Within minutes of the public announcement that Al Gore had selected Connecticut Sen. Joseph Lieberman as his running mate, pundits started declaring that would end the debate about morals and character.
The theory is that Gore, by aligning himself with Lieberman, a strong critic of Bill Clinton's "lapses" in the fidelity department and a man who seems above reproach in his own personal and public conduct, would no longer be subject to criticism arising from said lapses. It would remove any taint from his association with the current president.
I hope they're wrong that morality and character will no longer be guests at the discussion.
I'm not talking about Bill Clinton's morality, either. Love him or hate him, he won't be much of a factor in a few short months. And near as I can tell, he's the one who should bear the consequences for his sleazy personal behavior.
I'm talking about morality and character in general. If there was ever a place where that discussion belongs, it's in an election. It should be, in fact, front and center, regardless of a candidate's party affiliation.
It's a dog chasing its tail, this cycle of apathy that seems to surround so much of American politics any more. I believe people have become disillusioned with politicians in part because they get away with so much. And they get away with so much because we as voters have become so apathetic that we don't hold them accountable.
We hear an official has had an affair and we may express disgust, but that's about it. Someone lies about something important and he may have to apologize, but there are no consequences. A politician's possibly unsavory business relationship comes to light, but quickly floats away. Campaign promises seem to be anything but actual promises. A candidate's "word" is little more than a slogan to help capture the prize, the election.
I have one friend who doesn't vote because he figures it just doesn't matter. He says that American politics is all smoke and mirrors anyway.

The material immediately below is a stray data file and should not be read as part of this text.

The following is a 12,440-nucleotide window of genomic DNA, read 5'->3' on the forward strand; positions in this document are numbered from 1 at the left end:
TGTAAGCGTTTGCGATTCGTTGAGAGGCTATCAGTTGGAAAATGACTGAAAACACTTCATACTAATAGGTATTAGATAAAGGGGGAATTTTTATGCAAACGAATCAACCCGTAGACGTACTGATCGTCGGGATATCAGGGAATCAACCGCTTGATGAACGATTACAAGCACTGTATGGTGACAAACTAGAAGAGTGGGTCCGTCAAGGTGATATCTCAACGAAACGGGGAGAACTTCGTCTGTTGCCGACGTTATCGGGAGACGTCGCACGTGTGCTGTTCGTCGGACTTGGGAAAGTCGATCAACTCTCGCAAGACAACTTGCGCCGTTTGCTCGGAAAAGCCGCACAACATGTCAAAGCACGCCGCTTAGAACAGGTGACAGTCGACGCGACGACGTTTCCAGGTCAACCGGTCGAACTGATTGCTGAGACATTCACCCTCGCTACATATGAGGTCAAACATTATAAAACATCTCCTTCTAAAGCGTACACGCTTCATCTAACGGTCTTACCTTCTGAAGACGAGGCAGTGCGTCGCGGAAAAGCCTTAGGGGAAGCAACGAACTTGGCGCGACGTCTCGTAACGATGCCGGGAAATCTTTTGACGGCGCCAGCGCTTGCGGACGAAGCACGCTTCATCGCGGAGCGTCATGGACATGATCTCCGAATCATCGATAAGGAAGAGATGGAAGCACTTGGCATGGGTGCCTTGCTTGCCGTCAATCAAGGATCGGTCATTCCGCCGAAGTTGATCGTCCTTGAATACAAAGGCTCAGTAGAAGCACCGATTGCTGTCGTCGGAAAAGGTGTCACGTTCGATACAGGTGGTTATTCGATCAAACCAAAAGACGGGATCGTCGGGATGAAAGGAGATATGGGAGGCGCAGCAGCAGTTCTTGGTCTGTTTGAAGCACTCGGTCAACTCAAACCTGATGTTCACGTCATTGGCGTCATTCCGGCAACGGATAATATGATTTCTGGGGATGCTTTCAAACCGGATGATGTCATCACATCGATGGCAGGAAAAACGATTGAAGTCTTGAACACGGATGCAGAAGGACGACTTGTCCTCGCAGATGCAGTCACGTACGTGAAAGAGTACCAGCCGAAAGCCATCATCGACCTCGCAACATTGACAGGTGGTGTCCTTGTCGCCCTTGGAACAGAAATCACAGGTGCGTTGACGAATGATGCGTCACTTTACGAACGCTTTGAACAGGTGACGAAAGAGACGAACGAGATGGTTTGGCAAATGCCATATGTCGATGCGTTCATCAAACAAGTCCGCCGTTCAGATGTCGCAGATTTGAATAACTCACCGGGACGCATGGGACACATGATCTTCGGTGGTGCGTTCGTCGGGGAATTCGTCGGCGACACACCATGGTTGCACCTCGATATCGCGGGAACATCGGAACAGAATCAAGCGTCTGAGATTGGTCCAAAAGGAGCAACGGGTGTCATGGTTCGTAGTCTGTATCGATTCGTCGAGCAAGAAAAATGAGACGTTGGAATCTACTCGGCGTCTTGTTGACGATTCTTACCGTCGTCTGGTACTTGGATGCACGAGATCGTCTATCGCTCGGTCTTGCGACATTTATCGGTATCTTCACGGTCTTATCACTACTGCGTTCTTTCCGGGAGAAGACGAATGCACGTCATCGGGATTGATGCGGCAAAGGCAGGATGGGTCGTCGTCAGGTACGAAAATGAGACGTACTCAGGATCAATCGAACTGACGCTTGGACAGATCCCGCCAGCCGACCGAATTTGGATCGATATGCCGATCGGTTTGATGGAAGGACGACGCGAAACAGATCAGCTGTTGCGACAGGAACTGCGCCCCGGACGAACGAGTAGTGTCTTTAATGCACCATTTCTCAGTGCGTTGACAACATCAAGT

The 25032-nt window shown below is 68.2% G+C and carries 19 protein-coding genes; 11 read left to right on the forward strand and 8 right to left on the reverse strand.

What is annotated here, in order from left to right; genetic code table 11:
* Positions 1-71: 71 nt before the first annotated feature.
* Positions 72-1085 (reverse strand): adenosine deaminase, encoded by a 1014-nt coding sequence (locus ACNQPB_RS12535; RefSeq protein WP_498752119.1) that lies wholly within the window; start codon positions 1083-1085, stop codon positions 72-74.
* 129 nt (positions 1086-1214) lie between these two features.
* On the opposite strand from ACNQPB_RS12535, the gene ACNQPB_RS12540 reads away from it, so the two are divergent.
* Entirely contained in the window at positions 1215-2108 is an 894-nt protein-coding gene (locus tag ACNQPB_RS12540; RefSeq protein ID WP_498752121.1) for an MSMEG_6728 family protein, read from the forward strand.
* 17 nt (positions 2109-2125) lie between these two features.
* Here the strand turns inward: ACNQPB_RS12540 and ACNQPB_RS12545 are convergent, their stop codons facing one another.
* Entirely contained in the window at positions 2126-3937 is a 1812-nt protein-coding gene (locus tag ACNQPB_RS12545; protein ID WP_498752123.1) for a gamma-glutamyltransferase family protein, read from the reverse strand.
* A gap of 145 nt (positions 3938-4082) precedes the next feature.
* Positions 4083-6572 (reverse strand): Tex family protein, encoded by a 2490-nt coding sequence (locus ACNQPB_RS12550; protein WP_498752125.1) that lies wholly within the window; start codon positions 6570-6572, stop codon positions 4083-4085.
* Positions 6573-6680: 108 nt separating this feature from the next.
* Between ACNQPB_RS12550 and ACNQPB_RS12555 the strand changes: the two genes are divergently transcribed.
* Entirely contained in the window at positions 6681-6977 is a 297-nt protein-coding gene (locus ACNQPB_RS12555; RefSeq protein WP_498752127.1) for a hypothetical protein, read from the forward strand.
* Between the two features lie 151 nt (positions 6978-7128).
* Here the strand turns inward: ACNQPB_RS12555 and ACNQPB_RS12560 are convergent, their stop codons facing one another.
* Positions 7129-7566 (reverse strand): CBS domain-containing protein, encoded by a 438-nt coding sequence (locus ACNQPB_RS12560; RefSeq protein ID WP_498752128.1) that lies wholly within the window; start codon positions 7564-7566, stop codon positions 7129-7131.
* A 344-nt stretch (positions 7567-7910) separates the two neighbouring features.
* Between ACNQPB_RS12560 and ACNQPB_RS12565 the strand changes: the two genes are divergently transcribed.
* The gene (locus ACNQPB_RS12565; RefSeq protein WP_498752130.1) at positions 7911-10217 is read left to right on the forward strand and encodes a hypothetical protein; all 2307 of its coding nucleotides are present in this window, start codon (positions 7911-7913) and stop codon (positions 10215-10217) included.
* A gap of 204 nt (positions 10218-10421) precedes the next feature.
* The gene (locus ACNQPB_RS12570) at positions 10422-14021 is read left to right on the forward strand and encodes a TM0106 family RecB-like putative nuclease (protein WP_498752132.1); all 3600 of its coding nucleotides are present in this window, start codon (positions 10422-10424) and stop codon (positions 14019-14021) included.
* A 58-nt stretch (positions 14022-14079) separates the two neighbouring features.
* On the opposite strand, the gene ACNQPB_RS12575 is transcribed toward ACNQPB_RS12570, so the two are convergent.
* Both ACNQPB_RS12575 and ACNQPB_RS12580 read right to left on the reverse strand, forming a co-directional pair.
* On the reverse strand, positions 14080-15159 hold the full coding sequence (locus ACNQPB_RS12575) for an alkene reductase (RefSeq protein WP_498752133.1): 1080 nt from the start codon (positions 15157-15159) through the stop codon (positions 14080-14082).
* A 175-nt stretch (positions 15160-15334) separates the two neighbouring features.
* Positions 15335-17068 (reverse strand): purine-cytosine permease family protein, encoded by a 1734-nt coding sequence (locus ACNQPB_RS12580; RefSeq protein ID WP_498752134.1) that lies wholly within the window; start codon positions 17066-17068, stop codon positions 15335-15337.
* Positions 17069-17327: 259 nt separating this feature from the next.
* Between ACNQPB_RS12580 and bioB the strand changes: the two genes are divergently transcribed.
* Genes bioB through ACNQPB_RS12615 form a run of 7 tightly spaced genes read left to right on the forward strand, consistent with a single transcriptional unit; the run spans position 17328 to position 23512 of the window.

I have another friend who wrestles with the question of whom to support and who admits she sometimes can't reach a decision. She and her husband, she said, have twice agreed to cancel out each other's votes. They want to participate, but they are hoping that someone else knows something they don't that will point to a clear-cut choice.
There's too much to consider, she tells me. And it's true that most of us have complex combinations of issues that are important to us. The process of sorting out who stands for what on which point can be tedious and frustrating.
A friend and I were discussing that the other day. She said she could vote for Gore because he's likely to be kinder to the poor and the elderly and the disadvantaged. But she's not sure she can support his approach to the military. She thinks he undermines the need to keep up a strong defense. And that's a big deal, too.
She likes one candidate's stand on abortion but is appalled by his approach to environmental questions. And foreign policy has become too complicated to even figure, she said. Yet it may be the most important question of all, given our global interaction.
Add in education and health care and social programs like welfare and Social Security and Medicare and you have a pretty hard-to-sort mix of viewpoints between the candidates. Not to mention the likelihood that the next president will affect our lives for years to come with his ability to nominate to the Supreme Court.
I've voted for Republicans and Democrats and Independents. I have voted for some candidates, and against others.
I'm leaning a little toward the disillusionment side of the equation. I'm not so much interested in what a candidate says he believes in as I am in what his record shows, both personal and pubic. I can relate to the child who sits on the porch and waits for an absentee parent who has promised a special outing but never shows up. I no longer believe every promise I hear.
But I am also becoming more demanding. I think we should be expecting more, not less, of the people who not only lead us but who represent who we are as a society to the rest of the world.
I think it's ALL about morality and character.
Deseret News staff writer Lois M. Collins may be reached by e-mail at firstname.lastname@example.org